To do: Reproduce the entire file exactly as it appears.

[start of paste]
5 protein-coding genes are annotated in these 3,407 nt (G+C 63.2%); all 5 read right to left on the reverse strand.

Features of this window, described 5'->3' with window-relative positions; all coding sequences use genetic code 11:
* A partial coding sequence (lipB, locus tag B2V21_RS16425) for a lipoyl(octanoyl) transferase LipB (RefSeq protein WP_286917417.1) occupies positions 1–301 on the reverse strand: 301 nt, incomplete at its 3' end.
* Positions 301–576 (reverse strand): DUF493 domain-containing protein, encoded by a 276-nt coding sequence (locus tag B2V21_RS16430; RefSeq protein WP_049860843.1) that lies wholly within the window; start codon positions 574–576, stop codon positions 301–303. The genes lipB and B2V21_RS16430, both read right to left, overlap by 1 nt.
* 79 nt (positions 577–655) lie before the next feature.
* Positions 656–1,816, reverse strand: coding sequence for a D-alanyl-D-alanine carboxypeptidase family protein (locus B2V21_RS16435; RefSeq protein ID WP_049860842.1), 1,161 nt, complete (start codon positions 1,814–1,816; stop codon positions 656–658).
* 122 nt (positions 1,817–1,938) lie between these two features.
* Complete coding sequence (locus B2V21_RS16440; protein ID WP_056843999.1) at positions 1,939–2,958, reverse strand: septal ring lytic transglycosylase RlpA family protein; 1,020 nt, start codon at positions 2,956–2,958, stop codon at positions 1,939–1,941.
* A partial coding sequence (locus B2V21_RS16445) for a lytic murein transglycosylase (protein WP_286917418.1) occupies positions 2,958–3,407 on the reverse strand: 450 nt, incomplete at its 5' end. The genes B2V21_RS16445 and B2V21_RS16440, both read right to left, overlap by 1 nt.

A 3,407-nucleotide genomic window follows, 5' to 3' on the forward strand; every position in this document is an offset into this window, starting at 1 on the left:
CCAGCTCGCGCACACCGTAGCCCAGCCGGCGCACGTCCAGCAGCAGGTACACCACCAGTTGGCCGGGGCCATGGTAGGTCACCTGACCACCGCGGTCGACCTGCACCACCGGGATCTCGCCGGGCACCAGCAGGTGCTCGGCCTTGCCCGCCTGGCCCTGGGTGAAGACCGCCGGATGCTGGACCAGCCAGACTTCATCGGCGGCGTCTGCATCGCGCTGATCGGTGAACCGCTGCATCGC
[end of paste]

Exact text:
5 protein-coding genes are annotated in these 3,407 nt (G+C 63.2%); all 5 read right to left on the reverse strand.

Features of this window, described 5'->3' with window-relative positions; all coding sequences use genetic code 11:
* A partial coding sequence (lipB, locus tag B2V21_RS16425) for a lipoyl(octanoyl) transferase LipB (RefSeq protein WP_286917417.1) occupies positions 1–301 on the reverse strand: 301 nt, incomplete at its 3' end.
* Positions 301–576 (reverse strand): DUF493 domain-containing protein, encoded by a 276-nt coding sequence (locus tag B2V21_RS16430; RefSeq protein WP_049860843.1) that lies wholly within the window; start codon positions 574–576, stop codon positions 301–303. The genes lipB and B2V21_RS16430, both read right to left, overlap by 1 nt.
* 79 nt (positions 577–655) lie before the next feature.
* Positions 656–1,816, reverse strand: coding sequence for a D-alanyl-D-alanine carboxypeptidase family protein (locus B2V21_RS16435; RefSeq protein ID WP_049860842.1), 1,161 nt, complete (start codon positions 1,814–1,816; stop codon positions 656–658).
* 122 nt (positions 1,817–1,938) lie between these two features.
* Complete coding sequence (locus B2V21_RS16440; protein ID WP_056843999.1) at positions 1,939–2,958, reverse strand: septal ring lytic transglycosylase RlpA family protein; 1,020 nt, start codon at positions 2,956–2,958, stop codon at positions 1,939–1,941.
* A partial coding sequence (locus B2V21_RS16445) for a lytic murein transglycosylase (protein WP_286917418.1) occupies positions 2,958–3,407 on the reverse strand: 450 nt, incomplete at its 5' end. The genes B2V21_RS16445 and B2V21_RS16440, both read right to left, overlap by 1 nt.

A 3,407-nucleotide genomic window follows, 5' to 3' on the forward strand; every position in this document is an offset into this window, starting at 1 on the left:
CCAGCTCGCGCACACCGTAGCCCAGCCGGCGCACGTCCAGCAGCAGGTACACCACCAGTTGGCCGGGGCCATGGTAGGTCACCTGACCACCGCGGTCGACCTGCACCACCGGGATCTCGCCGGGCACCAGCAGGTGCTCGGCCTTGCCCGCCTGGCCCTGGGTGAAGACCGCCGGATGCTGGACCAGCCAGACTTCATCGGCGGCGTCTGCATCGCGCTGATCGGTGAACCGCTGCATCGC